“Hydrogen drives like that of our Mireo Plus H will play a significant role in countering climate change.”

The mobility of the future has an important role to play in the battle against the climate crisis. New mobility concepts are needed in order to reduce carbon emissions. With its DEGREE framework, Siemens AG – along with Siemens Mobility – has set ambitious priorities for climate protection. Siemens has pledged to support the 1.5 degree target to fight global warming.

With Mireo Plus H, Siemens Mobility is offering a train that could be an important milestone in the battle against climate change. Together with Deutsche Bahn, Siemens Mobility is developing an overall system that consists of an innovative hydrogen train and a filling station. Mireo Plus H is expected to enter passenger service in 2024. In an interview, we asked Albrecht Neumann, CEO Rolling Stock at Siemens Mobility, about the future of public passenger rail service and why hydrogen technology plays an important role.


Mr. Neumann, climate change is the major challenge of our time. Alternative concepts in rail transportation have gained more and more attention. Why is the focus on rail traffic so important?

Well, first of all, the mobility sector bears considerable responsibility for reducing carbon emissions, because it can be expected to have tremendous leverage. The electrification of rail transportation is key. That’s why the German “Pro-Rail Alliance” set the goal of electrifying 70 percent of the German rail network by 2025. However, this involves challenges for which solutions have to be found.

The mobility sector bears considerable responsibility for reducing carbon emissions.

What challenges are we talking about?

Not all sections can be supplied with electrical energy via an overhead line system. For example, tunnels and bridges in particular make the installation of an overhead line system difficult. In these cases, electrification is costly and time-consuming. I hate to say it but, for now, 100-percent electrification of the German and European railway networks is just a dream. That’s why we have to find environmentally friendly solutions for non-electrified sections.


And that’s what you’re currently working on?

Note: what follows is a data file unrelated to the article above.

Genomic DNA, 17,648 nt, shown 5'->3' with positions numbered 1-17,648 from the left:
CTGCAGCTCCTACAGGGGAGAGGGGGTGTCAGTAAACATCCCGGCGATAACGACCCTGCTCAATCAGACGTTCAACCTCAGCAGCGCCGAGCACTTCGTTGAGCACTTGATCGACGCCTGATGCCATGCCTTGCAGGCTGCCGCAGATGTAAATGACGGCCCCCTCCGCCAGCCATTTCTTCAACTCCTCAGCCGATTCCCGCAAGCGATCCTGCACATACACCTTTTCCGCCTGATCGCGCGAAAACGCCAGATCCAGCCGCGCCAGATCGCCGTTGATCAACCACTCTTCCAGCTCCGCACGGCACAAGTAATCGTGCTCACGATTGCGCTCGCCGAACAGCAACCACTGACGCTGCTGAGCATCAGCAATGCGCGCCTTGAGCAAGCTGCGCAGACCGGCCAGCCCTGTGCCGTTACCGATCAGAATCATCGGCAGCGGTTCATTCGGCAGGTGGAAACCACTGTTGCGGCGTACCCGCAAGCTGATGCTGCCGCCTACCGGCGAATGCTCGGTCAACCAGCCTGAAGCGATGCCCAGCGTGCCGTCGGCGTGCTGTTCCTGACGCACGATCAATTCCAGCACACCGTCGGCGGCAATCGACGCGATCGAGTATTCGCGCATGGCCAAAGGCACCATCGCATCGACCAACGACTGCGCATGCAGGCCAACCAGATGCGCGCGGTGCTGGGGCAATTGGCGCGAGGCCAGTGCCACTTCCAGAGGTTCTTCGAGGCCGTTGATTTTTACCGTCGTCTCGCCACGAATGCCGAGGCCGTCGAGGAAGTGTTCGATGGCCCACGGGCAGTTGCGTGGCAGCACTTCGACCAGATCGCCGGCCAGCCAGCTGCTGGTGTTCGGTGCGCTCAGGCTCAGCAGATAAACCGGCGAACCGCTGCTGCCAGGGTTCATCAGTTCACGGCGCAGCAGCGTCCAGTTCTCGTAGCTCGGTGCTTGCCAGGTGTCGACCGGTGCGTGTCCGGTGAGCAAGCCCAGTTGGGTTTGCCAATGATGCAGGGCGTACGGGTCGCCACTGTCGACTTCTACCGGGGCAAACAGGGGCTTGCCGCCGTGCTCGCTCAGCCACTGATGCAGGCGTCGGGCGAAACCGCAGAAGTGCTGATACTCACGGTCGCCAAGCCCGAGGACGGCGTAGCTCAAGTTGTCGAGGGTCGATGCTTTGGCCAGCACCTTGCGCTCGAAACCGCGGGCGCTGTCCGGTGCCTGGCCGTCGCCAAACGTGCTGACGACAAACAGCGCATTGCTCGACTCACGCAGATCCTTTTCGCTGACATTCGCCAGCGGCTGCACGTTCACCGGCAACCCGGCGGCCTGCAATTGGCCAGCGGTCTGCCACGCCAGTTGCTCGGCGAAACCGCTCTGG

Yes. These solutions already exist. We’re talking about hybrid solutions, such as trains that run on electricity but can be switched over when they have to bridge sections that aren’t electrified. Or trains that are specially designed for longer, non-electrified sections. That’s exactly why we developed Mireo Plus H.


Could you give us more details?

Mireo Plus H is based on our successful Mireo platform. What’s special about Mireo Plus H is the hydrogen drive. A powerful, safe lithium-ion traction battery supports the fuel cell during operation and recuperates braking energy. Specifically, instead of drawing its electric drive energy directly from the overhead line, the drive draws it from a fuel cell that’s fed hydrogen from tanks on the roof. The result is local emissions-free mobility in places without electrification.


Are there already specific areas of application?

So far, there have been solutions that are very profitable for railway operators but are only suitable for operating on short sections in battery mode and on a relatively flat terrain. This is where the hydrogen drive comes into its own, when the section topology is more challenging or the non-electrified sections are longer.


Now the most important question: Is hydrogen the fuel of the future?

Yes, you could say that, the benefits are obvious. Hydrogen is a sustainable raw material. The hydrogen drive is extremely quiet, and in the Mireo Plus H version, it’s just as powerful as conventional drives. Not everyone knows that yet, there are still preconceptions that we have to overcome. For operators, the low maintenance costs are also important. Unlike diesel engines, fuel cells have no moving parts and aren’t subject to mechanical wear, which makes maintenance much simpler. This means we can reduce maintenance and lifecycle costs for operators.

Hydrogen is a sustainable raw material. The hydrogen drive is extremely quiet. It’s just as powerful as conventional drives.

In other words, the transition to hydrogen is good not only for the environment but also for the operator?

We think so. Of course, the cost of hydrogen – naturally, green hydrogen, if possible – has to be taken into account in the overall balance sheet. Currently it’s still more expensive than diesel fuel. But we’re assuming that with the expansion of production capacities and increasing taxation of carbon emissions, this will change over the long term. We also want to make the transition to hydrogen drives as attractive as possible for companies. That’s why we’re putting together an offering for all companies that are interested in being part of a future-driven industry. We’re offering them an all-round worry-free package that includes the hydrogen train, its maintenance, and its infrastructure.


How does future development look? When and where will the first hydrogen trains begin operation?

As I mentioned, we’re working with Deutsche Bahn to put hydrogen on the rails. We’re supplying the vehicle – our hydrogen train, Mireo Plus H. Deutsche Bahn’s role in this joint project is to develop the associated hydrogen filling station and also take care of the fuel supply. In 2024, we’ll start trial operation on the Tübingen-Horb-Pforzheim line. And just recently, we and the Bavarian state government signed a letter of intent for trial operation in Bavaria starting in 2023. So the climate-friendly transportation transition on rails is fully underway. And we’re extremely pleased as well as proud that we can make an important contribution with our Mireo Plus H.


Mr. Neumann, thanks so much for talking with us.